Here is a close-up of the giant mood ring hoof shoes. She is in motion here, which is pretty awesome feat.
Here she is wearing an entire outfit that looks to be the same material and design as the shoes. Is it a little too matchy-matchy? Does it matter if you live on Alpha Centari?
And finally, the toothpaste shoes again. They definitely go with her outfit, which is a bear.
In conclusion, Lada Gaga is the parton saint of Arts Blog, and we are glad that she is visiting this planet to do good, and make catchy dance music.
Tuesday, November 10, 2009
These pictures from the class Environmental Portraiture reminded me of that experience, but in this case, there's no question about the better image. Instructor Josh Sanseri has set up a before and after that illustrate how a portrait can be transformed with the right techniques.
The model here is student Larry Wurzel. Volunteer in class, people! Also, these shots were taken on campus in Dodd Hall, and I can honestly say, Dodd has never looked better. So majestic! It really looks like a sanctum of learning.
If you want to know what secret photo magic Josh used to transform blah picture A into oooh aaaah picture B, take the class! I am not expert enough to say in detail, but I have sat in on enough classes to know that it probably has something to do with the white balance. Right?
Friday, November 6, 2009
This strikes me as one of the eerier things I have ever seen. On his website, Eric says that he "really wanted to get the faceted geosphere look with wireframe."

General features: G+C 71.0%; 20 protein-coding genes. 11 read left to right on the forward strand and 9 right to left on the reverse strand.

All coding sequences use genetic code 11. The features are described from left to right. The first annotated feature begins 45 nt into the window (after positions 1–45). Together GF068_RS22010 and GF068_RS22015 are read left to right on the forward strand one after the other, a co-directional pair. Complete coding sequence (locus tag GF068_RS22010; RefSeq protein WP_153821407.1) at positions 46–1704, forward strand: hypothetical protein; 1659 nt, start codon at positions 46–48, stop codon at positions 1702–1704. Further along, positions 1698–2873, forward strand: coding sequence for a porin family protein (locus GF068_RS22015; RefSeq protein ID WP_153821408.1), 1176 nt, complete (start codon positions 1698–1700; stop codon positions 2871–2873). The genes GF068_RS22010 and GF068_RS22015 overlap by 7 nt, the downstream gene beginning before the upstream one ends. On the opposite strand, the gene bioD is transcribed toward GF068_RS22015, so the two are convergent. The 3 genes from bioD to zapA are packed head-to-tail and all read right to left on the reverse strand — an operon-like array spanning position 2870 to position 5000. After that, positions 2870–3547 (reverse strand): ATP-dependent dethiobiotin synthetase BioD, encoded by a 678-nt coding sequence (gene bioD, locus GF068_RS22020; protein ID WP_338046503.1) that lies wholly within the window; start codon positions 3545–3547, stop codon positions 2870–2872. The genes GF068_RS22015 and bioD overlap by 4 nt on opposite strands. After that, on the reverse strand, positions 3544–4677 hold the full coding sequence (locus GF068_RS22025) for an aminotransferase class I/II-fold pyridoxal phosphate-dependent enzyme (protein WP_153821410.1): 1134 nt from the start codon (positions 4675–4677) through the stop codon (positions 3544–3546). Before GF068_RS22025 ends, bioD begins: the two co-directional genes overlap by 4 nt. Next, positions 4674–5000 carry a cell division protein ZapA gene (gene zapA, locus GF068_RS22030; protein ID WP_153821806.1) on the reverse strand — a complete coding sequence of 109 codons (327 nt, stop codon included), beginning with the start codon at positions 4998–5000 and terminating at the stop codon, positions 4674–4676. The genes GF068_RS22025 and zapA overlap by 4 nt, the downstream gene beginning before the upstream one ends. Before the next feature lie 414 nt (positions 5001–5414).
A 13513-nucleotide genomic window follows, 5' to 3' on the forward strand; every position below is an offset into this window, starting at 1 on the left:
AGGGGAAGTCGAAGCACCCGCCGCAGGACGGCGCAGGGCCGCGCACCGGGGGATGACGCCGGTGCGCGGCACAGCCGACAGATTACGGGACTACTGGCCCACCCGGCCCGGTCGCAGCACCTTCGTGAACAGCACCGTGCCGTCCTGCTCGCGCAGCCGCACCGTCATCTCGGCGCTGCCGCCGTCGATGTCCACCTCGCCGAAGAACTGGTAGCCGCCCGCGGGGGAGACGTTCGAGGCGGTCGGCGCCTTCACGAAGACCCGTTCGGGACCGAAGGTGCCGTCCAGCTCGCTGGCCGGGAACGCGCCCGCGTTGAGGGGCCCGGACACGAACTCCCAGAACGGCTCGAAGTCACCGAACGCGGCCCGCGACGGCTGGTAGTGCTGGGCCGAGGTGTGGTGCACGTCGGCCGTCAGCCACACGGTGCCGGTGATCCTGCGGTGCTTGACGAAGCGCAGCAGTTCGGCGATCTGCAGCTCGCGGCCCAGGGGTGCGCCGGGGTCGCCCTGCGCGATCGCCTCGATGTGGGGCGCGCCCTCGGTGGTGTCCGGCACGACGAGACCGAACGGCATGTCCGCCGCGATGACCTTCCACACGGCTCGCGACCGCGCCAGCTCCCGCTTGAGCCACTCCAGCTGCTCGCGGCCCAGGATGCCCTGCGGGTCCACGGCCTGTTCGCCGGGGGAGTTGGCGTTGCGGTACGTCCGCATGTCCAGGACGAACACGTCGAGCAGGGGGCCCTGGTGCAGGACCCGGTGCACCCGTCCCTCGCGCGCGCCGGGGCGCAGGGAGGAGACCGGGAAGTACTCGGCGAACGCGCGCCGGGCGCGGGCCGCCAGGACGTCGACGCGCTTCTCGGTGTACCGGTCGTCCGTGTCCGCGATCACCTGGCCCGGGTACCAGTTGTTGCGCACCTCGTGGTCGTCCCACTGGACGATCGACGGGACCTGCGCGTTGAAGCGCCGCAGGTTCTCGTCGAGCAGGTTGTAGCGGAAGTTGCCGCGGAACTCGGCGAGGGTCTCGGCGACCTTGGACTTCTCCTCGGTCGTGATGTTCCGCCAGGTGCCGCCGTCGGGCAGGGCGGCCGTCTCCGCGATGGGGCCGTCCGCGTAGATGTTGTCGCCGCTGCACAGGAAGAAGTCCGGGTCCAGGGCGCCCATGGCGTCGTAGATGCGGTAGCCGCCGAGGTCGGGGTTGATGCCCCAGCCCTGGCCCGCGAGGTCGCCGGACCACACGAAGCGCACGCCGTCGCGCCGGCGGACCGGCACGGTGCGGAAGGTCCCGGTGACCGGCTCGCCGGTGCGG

Yes indeed! Apparently he was also inspired by "big head mode" in videogames, which is a secret thing that you unlock, and then all the characters' heads get blown up 150%. What?
I recommend checking out the whole set of photos, but here are some images of Eric's unholy costume, and the steps he took to create it.
Way to go Eric! David Lynch is ready for your close-up.
Tuesday, November 3, 2009
I love and am tickled by the work of artist Kevin Van Aelst, who represents complicated ideas with everyday, mundane objects. In his own words:
"My color photographs consist of common artifacts and scenes from everyday life, which have been rearranged, assembled, and constructed into various forms, patterns, and illustrations. The images aim to examine the distance between the ‘big picture’ and the ‘little things’ in life—the banalities of our daily lives, and the sublime notions of identity and existence."
Though I don't 100% understand what that means, I love the way that these objects, which you would pass by everyday without a second glance, become magical and meaningful in the photographs.
Kevin Van Aelst Website
Friday, October 30, 2009
Take this flowchart for the song "Hey Jude". "Hey Jude" is a great song. No one is disputing that. But break it down into its composite elements, and you get this adorable map of the lines, chorus, and of course the final, joyous Na na na NA NA NA NA. Look how fun (and surprisingly repetitive) "Hey Jude" is now! It's like a subway map, where you could catch the train at Don't and ride it all the way to Better Better Better Better WAAA.